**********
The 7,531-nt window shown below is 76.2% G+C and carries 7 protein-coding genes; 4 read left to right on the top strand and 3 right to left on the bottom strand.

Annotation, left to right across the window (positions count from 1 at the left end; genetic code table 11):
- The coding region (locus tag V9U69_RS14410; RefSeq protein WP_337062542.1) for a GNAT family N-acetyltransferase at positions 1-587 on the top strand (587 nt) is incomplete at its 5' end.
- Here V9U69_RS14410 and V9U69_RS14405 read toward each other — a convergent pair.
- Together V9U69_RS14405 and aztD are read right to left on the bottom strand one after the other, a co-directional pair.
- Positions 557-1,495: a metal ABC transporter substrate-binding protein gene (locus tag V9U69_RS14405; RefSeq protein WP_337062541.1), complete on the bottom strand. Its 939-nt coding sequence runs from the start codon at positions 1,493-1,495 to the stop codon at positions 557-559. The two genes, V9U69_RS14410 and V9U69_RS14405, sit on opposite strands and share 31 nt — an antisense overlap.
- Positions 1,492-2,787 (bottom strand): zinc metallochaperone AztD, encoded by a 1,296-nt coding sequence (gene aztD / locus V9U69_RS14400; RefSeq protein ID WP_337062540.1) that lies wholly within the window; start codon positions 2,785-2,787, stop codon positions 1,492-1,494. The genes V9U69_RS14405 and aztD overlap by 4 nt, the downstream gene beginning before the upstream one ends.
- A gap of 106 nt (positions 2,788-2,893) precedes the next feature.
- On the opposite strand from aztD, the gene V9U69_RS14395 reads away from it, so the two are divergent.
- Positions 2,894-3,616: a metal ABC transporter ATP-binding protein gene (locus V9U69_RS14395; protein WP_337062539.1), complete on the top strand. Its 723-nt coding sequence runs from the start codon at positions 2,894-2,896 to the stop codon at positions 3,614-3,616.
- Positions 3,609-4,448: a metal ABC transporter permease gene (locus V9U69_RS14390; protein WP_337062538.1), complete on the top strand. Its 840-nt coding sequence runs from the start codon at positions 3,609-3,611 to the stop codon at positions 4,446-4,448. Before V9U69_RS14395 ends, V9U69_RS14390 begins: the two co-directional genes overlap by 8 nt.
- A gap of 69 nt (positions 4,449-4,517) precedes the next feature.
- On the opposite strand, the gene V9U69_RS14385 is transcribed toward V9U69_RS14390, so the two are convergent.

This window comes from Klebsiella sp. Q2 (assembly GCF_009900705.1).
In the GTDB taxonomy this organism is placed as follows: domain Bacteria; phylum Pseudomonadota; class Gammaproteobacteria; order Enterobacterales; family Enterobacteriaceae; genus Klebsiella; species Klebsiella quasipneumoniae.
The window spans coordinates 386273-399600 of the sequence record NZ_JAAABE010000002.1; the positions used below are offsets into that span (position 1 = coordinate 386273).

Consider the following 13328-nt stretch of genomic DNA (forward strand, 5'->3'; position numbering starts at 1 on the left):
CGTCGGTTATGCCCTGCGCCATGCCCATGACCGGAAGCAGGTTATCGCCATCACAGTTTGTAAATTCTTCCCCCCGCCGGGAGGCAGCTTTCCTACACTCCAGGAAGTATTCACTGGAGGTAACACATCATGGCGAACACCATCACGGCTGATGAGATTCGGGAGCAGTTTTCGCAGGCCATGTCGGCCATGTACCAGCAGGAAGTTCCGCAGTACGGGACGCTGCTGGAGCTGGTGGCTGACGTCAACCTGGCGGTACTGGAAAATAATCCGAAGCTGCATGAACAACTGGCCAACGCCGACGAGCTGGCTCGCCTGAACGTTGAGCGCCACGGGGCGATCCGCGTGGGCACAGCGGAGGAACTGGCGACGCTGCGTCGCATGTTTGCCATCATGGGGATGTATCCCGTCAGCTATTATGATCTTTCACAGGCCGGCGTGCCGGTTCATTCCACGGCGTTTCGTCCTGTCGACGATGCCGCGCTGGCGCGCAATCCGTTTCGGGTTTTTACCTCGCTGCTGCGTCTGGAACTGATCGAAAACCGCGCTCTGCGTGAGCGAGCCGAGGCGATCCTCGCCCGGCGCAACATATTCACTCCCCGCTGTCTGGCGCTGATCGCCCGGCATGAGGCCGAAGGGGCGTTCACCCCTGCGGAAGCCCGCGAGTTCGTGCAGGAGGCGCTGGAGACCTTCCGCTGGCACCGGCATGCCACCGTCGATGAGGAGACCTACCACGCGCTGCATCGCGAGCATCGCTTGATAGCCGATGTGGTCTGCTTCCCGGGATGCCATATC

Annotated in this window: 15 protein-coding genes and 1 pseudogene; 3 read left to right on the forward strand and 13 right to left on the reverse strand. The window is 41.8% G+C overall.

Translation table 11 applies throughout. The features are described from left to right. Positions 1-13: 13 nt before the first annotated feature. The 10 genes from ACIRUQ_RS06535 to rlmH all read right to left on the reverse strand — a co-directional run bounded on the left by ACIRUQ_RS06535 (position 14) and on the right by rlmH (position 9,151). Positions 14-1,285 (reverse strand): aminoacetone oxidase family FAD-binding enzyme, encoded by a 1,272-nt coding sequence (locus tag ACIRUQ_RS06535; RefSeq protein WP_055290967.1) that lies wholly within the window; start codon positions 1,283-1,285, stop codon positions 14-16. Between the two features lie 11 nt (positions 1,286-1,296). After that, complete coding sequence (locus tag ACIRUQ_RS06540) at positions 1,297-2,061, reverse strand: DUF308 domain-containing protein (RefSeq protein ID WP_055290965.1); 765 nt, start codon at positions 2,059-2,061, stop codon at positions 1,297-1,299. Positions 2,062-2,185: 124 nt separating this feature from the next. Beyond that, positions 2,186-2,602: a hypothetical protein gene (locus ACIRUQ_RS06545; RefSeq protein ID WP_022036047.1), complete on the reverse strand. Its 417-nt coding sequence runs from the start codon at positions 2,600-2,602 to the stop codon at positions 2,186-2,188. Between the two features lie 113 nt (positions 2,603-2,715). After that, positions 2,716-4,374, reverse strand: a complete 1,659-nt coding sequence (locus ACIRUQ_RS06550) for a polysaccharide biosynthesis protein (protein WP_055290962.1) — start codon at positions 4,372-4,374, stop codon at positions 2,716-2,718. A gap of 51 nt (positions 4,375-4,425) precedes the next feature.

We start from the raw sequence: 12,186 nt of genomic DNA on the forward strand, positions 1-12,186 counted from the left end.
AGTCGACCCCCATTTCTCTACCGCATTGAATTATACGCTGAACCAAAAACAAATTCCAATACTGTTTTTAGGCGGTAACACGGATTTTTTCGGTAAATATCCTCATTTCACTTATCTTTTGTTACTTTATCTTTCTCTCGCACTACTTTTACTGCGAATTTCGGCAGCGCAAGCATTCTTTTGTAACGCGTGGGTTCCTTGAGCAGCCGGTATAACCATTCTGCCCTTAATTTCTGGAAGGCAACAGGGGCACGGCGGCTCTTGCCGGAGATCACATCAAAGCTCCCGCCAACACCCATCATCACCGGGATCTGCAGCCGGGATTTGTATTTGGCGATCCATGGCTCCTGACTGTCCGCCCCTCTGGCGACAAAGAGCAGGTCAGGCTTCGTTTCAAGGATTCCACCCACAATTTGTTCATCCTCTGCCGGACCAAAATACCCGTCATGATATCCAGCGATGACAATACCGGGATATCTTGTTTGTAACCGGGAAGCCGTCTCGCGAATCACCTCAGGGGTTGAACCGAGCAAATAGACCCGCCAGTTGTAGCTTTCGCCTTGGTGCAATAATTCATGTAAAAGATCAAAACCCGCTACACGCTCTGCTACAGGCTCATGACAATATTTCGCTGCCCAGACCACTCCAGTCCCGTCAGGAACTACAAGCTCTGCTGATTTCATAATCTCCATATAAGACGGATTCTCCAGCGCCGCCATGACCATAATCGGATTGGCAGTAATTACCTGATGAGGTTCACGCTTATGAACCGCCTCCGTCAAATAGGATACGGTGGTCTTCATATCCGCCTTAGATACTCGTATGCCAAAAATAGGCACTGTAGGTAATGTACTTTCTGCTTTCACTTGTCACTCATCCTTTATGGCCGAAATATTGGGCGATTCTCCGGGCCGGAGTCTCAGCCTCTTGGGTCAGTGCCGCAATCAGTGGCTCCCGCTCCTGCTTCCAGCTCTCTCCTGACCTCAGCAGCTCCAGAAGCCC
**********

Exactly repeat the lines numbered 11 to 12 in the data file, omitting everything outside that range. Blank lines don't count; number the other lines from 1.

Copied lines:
- Positions 3,609-4,448: a metal ABC transporter permease gene (locus V9U69_RS14390; protein WP_337062538.1), complete on the top strand. Its 840-nt coding sequence runs from the start codon at positions 3,609-3,611 to the stop codon at positions 4,446-4,448. Before V9U69_RS14395 ends, V9U69_RS14390 begins: the two co-directional genes overlap by 8 nt.
- A gap of 69 nt (positions 4,449-4,517) precedes the next feature.